On top of this, my life has more or less become stagnant lately. I barely do anything different from day to day, and what I spend most of my time doing can be summed up with “spent another day staring at things on the internet, waiting for something to catch my attention so I can share it with either my wife or with others, depending on my mood at the time, and if I remember to do so I’ll turn on Pandora so I’m not sitting in silence all day – also I ate and took my medication and my vitals like I’m supposed to.”

But here I am trying to get back on the bandwagon of full marks on my checklist, which begs the question – do I continue making “writing” a daily objective, or do I change my checklist to reflect my diminishing ideas for this blog? Do I write about sitting around the house all day basically staring at the walls because I have a tick mark to consider in the broad scheme of my day or do I let it go and just write when I feel like it?

I’m basically stuck in a rut and I don’t really see any feasible way of pulling myself out of it without greatly inconveniencing those I love, and it’s not worth that to try and pull myself out of this day-to-day grind. It’s a life, even if it is boring, so here I suppose I’m going to sit, writing about nothing because it’s what I’m supposed to be doing.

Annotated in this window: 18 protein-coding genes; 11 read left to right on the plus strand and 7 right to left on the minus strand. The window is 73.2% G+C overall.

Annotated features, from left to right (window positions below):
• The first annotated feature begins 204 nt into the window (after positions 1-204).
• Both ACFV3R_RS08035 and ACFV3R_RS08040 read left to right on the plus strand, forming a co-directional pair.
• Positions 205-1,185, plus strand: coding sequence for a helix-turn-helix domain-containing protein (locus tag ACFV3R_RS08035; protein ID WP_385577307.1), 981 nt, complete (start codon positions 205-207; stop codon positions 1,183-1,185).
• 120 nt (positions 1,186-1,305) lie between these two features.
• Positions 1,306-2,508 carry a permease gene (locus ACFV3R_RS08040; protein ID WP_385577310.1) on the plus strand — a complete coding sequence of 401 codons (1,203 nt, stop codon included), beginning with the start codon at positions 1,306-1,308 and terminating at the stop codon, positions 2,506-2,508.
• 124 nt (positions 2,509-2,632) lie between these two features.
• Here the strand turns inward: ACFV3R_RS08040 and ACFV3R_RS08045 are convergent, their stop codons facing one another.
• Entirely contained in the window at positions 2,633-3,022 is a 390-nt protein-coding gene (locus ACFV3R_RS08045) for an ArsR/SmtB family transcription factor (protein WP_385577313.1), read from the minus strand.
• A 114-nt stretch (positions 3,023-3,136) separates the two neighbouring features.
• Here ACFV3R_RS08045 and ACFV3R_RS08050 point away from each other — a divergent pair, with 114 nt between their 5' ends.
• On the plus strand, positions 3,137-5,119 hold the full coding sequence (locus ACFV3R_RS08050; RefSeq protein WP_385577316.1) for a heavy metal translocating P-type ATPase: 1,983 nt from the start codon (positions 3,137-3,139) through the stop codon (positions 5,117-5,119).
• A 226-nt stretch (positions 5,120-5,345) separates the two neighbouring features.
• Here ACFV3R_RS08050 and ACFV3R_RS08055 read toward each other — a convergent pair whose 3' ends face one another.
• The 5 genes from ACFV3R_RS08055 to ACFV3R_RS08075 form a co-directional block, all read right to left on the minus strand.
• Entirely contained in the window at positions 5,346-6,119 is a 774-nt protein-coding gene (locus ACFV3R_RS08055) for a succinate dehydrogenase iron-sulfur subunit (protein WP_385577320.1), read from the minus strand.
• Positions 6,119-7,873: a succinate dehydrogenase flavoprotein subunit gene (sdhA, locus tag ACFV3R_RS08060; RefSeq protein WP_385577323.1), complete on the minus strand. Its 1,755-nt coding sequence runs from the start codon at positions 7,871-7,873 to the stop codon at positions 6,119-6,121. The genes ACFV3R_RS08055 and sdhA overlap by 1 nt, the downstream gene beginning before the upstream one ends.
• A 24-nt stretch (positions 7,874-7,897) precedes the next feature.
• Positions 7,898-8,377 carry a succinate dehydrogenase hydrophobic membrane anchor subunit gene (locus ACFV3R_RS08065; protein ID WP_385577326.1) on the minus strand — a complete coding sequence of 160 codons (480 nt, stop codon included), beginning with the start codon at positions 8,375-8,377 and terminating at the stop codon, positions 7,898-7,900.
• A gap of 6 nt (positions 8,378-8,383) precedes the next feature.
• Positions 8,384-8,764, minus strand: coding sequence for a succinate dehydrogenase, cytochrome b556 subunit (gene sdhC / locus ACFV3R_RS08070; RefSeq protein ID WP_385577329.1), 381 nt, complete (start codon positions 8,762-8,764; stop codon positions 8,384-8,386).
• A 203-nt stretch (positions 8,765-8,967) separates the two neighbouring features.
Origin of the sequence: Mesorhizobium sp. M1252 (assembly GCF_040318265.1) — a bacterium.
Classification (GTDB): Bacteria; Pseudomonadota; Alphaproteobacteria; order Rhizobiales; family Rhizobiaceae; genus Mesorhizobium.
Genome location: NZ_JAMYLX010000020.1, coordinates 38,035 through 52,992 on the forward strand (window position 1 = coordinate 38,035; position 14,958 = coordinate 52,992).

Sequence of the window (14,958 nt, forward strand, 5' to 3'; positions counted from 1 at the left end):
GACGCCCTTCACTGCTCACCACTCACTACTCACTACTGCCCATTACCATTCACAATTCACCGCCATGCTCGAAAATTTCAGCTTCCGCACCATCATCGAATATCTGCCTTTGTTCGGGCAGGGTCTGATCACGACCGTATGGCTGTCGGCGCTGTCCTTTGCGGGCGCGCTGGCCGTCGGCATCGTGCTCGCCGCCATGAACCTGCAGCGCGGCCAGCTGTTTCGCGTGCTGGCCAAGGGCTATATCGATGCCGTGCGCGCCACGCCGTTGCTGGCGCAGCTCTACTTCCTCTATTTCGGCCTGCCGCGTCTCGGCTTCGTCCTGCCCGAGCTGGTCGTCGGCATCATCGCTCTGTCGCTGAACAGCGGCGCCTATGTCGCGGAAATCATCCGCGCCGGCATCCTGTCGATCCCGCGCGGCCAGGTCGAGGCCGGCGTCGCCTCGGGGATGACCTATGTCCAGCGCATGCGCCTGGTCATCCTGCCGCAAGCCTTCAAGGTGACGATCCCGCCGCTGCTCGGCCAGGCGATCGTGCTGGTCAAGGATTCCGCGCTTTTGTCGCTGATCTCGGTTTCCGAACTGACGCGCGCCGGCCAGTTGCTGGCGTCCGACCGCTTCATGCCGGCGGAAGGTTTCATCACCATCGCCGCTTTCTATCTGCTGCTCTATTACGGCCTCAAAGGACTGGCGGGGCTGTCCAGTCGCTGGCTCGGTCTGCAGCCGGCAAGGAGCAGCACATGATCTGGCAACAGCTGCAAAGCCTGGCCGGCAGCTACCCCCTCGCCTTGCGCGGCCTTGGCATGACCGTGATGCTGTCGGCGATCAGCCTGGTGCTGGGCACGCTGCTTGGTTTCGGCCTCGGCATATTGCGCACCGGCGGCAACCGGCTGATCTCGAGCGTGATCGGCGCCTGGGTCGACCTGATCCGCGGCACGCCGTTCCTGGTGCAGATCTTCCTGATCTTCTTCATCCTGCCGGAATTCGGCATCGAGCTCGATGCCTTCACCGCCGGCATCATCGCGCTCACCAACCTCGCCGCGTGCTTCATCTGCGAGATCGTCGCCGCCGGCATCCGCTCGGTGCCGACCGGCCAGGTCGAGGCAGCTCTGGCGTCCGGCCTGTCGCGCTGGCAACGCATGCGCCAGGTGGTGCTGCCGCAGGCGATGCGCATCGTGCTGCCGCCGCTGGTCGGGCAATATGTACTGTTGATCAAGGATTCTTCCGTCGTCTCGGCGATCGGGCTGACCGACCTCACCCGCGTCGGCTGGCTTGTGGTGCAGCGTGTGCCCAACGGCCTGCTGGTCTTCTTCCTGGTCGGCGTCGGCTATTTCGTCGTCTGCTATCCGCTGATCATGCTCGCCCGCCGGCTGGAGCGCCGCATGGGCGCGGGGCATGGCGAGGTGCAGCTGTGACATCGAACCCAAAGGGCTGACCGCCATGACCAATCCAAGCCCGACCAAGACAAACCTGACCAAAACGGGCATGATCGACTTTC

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The Theory of Everything

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Yes, this post will touch on the phenomenal biopic about Stephen Hawking referenced in the title, but I promise you, this is a very personal essay.

Let me get the cheap plug out of the way. “The Theory of Everything” stars Eddie Redmayne as Stephen Hawking and deals with his personal life as well as his battle with motor neuron disease and his considerable achievements in science. It was an amazing story and Eddie Redmayne was astounding as Dr. Hawking, as evidenced by his sweeping most of the acting awards that season, including the Oscar. I recommend it to you if you haven’t seen it.